The time, where China is importing more and more consumer products (from the US and Europe) may have already arrived. The first chart above shows us the amount of imports coming from and the amount of exports going to China. You can see that the imports (yellow) have recently reached a new all-time high. Exports to China however have increased even more dramatically on a percentage basis. One month does not a trend make but the blue line sure looks like it wants to accelerate. The second chart shows us the difference between the two lines of the first chart (imports minus exports). October’s acceleration in exports and the stalling out of imports improved the trade deficit. A stronger yuan may not, in fact, be in the best interest of U.S. consumers, nor might it actually help U.S. exporters. That hasn't stopped U.S. policymakers from demanding that China revalue its currency. The U.S did the same with Japan in the mid-1980s in the Plaza Accord, when, at that time, Japan was accused of having an unfair trade advantage because of the value of the yen. As David Rosenberg of Gluskin Sheff pointed out in a research note to clients last month, "Since 1985, dollar-yen has sunk nearly 70% and yet the U.S. has the same bilateral deficit with Japan today as it had then." Perhaps it really isn't the currency that creates the trade-deficit issue. We need to watch China for many reasons -- currency manipulation, however, is not one of them. The yuan peg to the dollar benefited China as long as the dollar weakened. Now that the dollar strengthens, Chinese exports may suffer. Their paper thin profit margins will compress further and pretty soon once profitable industries may no longer be able to justify their existence in that particular part of Asia. The lack of profitability may be subsidized for a while but eventually, loans need to be paid back and industries need to turn profits. So far, cheap credit and benevolent (reckless) central planners allowed for the dramatic expansion of the Chinese economy that emphasized expansion over profits. This is dangerous in an economy where 50% of all economic activity is based on construction and real estate. Headlines coming out of China will become more somber next year and Chinese growth assumptions look questionable to me. Stay away!.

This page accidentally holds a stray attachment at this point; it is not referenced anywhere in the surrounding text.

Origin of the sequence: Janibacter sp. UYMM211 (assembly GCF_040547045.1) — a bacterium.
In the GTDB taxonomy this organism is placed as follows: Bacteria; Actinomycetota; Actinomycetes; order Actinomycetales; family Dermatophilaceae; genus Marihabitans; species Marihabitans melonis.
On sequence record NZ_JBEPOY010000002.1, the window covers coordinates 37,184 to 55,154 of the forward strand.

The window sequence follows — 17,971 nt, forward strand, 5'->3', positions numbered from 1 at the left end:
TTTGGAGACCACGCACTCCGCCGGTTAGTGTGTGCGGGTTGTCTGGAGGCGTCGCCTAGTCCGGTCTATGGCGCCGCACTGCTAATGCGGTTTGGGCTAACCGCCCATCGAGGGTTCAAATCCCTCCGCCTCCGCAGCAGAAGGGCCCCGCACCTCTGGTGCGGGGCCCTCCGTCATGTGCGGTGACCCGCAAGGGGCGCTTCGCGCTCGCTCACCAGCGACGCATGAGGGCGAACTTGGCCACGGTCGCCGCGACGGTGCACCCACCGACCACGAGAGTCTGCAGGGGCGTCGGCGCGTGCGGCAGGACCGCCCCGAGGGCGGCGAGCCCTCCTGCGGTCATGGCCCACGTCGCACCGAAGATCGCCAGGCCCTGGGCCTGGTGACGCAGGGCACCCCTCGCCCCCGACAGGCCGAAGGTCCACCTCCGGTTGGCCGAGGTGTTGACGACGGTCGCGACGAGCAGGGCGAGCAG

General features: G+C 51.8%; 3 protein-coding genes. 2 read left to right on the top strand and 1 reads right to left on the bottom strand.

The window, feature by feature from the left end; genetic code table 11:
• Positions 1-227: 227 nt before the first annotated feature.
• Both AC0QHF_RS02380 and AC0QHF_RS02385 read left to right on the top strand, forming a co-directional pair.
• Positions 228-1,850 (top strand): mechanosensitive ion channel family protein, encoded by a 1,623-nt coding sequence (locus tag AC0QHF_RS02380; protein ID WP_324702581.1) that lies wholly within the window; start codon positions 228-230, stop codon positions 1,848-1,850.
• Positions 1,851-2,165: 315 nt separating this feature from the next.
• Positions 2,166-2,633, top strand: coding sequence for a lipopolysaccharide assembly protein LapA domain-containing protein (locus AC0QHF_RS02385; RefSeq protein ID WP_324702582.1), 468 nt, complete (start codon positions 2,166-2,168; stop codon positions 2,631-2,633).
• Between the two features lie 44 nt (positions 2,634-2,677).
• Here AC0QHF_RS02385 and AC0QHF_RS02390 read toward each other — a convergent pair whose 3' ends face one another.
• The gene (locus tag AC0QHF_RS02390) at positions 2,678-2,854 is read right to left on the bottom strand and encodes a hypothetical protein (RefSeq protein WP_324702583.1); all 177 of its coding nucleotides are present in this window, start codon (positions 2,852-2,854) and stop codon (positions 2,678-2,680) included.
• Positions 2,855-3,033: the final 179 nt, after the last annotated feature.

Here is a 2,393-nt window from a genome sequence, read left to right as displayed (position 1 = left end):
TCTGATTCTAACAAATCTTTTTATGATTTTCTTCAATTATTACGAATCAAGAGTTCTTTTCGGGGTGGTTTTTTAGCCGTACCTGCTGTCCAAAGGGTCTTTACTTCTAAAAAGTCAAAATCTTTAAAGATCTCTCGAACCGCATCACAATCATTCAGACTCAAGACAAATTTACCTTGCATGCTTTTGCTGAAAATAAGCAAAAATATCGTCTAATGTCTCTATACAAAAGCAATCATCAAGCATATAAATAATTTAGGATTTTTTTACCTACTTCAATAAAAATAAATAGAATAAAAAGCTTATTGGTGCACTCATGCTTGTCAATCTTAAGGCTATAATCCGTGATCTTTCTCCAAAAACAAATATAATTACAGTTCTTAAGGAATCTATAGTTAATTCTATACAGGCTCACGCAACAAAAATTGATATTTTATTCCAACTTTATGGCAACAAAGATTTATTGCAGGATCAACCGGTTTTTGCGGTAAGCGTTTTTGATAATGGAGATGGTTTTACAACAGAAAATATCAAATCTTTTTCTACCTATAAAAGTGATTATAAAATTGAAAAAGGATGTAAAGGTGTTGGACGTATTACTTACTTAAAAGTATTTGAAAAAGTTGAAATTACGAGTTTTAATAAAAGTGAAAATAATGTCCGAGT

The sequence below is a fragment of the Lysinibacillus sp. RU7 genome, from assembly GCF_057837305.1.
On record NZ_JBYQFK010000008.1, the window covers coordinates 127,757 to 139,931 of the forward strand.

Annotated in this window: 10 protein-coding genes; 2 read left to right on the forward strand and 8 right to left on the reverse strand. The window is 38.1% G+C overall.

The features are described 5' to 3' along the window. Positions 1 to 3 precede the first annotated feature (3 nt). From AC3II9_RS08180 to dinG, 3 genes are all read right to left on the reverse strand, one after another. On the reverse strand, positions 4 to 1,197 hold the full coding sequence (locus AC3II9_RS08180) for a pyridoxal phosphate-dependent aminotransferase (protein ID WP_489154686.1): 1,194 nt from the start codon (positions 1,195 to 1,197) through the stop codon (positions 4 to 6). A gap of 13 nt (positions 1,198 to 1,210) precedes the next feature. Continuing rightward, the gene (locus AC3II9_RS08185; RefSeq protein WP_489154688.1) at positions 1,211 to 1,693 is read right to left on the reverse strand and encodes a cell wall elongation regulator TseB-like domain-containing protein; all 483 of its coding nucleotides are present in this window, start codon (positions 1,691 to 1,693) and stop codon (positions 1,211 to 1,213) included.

"There are many paths to the top of the mountain, but the view is always the same."